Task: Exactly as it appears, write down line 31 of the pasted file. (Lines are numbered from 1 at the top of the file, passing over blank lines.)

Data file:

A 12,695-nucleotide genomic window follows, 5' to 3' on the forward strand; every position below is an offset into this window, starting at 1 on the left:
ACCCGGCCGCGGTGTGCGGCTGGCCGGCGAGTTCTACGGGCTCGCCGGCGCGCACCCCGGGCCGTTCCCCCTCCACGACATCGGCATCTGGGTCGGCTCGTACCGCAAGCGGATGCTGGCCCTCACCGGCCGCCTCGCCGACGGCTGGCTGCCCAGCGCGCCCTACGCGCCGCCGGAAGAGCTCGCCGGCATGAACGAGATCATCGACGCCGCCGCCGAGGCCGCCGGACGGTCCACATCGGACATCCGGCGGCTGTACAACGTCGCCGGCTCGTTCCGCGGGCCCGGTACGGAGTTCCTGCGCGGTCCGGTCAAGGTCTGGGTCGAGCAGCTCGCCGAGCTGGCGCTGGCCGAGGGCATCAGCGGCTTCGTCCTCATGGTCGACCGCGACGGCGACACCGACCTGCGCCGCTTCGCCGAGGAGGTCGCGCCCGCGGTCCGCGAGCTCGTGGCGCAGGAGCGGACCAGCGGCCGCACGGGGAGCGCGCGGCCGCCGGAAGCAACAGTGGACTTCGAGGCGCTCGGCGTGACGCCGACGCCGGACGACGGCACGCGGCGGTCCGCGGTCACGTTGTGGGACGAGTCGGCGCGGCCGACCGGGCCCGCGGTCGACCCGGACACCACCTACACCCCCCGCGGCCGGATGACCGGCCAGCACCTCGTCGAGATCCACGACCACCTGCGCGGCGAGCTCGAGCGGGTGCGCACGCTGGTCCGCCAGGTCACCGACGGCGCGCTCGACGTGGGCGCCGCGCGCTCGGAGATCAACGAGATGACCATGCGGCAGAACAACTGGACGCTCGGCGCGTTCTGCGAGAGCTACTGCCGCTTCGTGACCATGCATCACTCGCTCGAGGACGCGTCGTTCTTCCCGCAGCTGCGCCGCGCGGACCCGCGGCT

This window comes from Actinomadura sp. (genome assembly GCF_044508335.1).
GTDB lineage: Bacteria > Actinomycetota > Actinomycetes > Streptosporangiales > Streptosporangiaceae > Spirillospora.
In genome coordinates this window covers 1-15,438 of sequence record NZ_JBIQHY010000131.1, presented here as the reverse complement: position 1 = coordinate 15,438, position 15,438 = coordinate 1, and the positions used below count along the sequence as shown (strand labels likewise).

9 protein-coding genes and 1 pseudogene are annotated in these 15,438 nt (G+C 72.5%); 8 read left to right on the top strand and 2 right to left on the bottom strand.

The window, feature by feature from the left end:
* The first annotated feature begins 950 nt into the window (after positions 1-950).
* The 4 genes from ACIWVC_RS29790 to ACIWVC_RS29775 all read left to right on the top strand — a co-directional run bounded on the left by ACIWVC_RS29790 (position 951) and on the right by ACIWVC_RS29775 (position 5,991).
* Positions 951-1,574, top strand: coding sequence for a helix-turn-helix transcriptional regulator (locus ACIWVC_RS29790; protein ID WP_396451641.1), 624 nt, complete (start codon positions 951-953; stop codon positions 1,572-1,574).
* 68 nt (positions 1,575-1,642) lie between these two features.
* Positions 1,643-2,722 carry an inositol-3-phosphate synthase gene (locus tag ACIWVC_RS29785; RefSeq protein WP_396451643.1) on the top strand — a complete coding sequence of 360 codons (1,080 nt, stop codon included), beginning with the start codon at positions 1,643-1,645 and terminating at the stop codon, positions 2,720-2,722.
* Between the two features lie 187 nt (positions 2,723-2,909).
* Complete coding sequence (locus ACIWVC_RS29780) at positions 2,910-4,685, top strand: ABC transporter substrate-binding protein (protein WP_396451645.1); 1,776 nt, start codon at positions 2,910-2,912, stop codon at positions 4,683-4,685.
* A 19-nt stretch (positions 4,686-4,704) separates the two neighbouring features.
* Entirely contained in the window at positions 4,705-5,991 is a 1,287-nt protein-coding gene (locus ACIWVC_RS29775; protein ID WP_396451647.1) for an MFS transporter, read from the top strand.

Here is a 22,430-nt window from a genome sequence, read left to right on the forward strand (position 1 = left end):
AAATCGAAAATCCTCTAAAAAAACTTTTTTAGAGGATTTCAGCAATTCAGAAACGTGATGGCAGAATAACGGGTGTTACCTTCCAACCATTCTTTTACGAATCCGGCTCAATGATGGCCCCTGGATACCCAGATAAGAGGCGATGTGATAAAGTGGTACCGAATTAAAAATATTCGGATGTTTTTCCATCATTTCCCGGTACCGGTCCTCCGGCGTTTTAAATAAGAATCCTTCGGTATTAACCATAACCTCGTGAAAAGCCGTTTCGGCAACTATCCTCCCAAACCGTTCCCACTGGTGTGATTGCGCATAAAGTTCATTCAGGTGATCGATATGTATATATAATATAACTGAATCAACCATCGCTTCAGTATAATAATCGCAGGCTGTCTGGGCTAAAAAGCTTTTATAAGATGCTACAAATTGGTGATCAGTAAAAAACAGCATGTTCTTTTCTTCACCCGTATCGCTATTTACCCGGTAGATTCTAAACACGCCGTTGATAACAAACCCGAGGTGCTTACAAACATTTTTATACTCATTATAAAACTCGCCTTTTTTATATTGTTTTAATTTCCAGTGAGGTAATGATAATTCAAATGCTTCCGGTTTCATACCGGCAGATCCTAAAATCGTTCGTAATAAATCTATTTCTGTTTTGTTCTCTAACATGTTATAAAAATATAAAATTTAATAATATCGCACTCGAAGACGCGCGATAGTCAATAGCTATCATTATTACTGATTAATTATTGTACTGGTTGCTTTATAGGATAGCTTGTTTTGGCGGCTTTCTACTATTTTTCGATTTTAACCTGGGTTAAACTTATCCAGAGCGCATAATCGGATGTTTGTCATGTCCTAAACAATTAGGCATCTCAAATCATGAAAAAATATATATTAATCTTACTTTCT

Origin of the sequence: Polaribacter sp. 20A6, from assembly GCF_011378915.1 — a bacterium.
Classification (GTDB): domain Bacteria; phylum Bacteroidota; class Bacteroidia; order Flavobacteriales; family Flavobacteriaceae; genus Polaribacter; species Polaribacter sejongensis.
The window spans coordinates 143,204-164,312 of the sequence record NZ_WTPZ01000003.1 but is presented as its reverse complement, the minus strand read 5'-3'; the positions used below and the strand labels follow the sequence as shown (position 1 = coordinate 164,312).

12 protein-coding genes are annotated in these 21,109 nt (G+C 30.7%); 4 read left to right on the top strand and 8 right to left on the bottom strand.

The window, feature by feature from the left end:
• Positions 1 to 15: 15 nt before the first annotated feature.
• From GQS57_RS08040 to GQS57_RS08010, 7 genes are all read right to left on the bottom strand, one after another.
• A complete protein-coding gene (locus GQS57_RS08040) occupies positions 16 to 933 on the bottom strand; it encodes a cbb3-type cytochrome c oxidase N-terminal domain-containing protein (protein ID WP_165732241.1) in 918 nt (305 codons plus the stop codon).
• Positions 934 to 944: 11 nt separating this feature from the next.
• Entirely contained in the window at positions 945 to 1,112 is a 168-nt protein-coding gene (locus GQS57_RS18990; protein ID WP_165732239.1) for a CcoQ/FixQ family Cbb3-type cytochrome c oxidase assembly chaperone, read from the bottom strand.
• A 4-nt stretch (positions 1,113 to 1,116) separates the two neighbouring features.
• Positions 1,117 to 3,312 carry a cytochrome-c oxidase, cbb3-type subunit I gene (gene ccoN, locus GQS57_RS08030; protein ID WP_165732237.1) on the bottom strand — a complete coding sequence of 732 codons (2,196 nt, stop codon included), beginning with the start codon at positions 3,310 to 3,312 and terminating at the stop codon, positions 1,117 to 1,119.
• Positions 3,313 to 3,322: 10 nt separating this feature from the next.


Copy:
• Positions 3,313 to 3,322: 10 nt separating this feature from the next.